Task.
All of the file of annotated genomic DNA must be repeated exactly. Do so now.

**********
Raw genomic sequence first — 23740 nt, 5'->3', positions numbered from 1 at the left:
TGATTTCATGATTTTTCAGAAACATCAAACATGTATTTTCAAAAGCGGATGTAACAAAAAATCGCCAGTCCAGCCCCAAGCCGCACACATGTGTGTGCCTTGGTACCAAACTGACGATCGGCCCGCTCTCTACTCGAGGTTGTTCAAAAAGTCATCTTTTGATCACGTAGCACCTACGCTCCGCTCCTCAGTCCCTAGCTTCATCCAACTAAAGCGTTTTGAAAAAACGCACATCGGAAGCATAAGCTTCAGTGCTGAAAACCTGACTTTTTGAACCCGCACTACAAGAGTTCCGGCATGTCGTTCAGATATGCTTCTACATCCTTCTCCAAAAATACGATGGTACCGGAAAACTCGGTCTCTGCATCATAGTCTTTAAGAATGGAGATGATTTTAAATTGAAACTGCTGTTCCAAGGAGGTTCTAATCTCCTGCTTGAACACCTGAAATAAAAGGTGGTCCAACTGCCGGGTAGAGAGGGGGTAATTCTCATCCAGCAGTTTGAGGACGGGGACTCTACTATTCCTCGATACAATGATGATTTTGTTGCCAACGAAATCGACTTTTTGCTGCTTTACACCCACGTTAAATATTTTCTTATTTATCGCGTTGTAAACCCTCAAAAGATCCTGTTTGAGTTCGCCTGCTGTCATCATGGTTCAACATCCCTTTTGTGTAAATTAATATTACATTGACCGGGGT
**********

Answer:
Raw genomic sequence first — 23740 nt, 5'->3', positions numbered from 1 at the left:
TGATTTCATGATTTTTCAGAAACATCAAACATGTATTTTCAAAAGCGGATGTAACAAAAAATCGCCAGTCCAGCCCCAAGCCGCACACATGTGTGTGCCTTGGTACCAAACTGACGATCGGCCCGCTCTCTACTCGAGGTTGTTCAAAAAGTCATCTTTTGATCACGTAGCACCTACGCTCCGCTCCTCAGTCCCTAGCTTCATCCAACTAAAGCGTTTTGAAAAAACGCACATCGGAAGCATAAGCTTCAGTGCTGAAAACCTGACTTTTTGAACCCGCACTACAAGAGTTCCGGCATGTCGTTCAGATATGCTTCTACATCCTTCTCCAAAAATACGATGGTACCGGAAAACTCGGTCTCTGCATCATAGTCTTTAAGAATGGAGATGATTTTAAATTGAAACTGCTGTTCCAAGGAGGTTCTAATCTCCTGCTTGAACACCTGAAATAAAAGGTGGTCCAACTGCCGGGTAGAGAGGGGGTAATTCTCATCCAGCAGTTTGAGGACGGGGACTCTACTATTCCTCGATACAATGATGATTTTGTTGCCAACGAAATCGACTTTTTGCTGCTTTACACCCACGTTAAATATTTTCTTATTTATCGCGTTGTAAACCCTCAAAAGATCCTGTTTGAGTTCGCCTGCTGTCATCATGGTTCAACATCCCTTTTGTGTAAATTAATATTACATTGACCGGGGT